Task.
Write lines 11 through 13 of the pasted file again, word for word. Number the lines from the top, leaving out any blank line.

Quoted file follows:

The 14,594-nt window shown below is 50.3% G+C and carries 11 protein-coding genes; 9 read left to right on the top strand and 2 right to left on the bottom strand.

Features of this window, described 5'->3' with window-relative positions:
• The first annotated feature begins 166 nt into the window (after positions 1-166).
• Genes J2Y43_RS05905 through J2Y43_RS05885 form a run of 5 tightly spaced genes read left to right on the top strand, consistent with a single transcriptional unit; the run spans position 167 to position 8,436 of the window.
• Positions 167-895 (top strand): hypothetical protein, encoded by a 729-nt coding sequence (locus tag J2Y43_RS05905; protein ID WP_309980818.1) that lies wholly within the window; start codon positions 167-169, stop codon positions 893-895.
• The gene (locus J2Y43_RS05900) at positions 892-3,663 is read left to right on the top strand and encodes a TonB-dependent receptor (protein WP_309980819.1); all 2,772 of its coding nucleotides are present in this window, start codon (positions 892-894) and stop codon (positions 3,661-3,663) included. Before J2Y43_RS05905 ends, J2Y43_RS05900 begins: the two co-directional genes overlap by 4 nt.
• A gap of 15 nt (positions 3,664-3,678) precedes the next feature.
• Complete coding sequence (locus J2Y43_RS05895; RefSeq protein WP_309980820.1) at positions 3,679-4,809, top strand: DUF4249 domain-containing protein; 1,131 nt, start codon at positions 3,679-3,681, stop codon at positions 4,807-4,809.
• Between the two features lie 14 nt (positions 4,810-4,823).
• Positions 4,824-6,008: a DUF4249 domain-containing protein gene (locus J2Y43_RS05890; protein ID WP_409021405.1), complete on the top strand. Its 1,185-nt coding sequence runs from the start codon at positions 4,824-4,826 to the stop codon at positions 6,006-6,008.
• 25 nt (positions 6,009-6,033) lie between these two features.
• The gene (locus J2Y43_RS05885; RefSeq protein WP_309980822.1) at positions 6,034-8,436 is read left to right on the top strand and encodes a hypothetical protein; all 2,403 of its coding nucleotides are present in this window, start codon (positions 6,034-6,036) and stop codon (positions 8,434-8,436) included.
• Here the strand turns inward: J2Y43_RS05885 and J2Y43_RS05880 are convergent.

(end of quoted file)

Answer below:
• 25 nt (positions 6,009-6,033) lie between these two features.
• The gene (locus J2Y43_RS05885; RefSeq protein WP_309980822.1) at positions 6,034-8,436 is read left to right on the top strand and encodes a hypothetical protein; all 2,403 of its coding nucleotides are present in this window, start codon (positions 6,034-6,036) and stop codon (positions 8,434-8,436) included.
• Here the strand turns inward: J2Y43_RS05885 and J2Y43_RS05880 are convergent.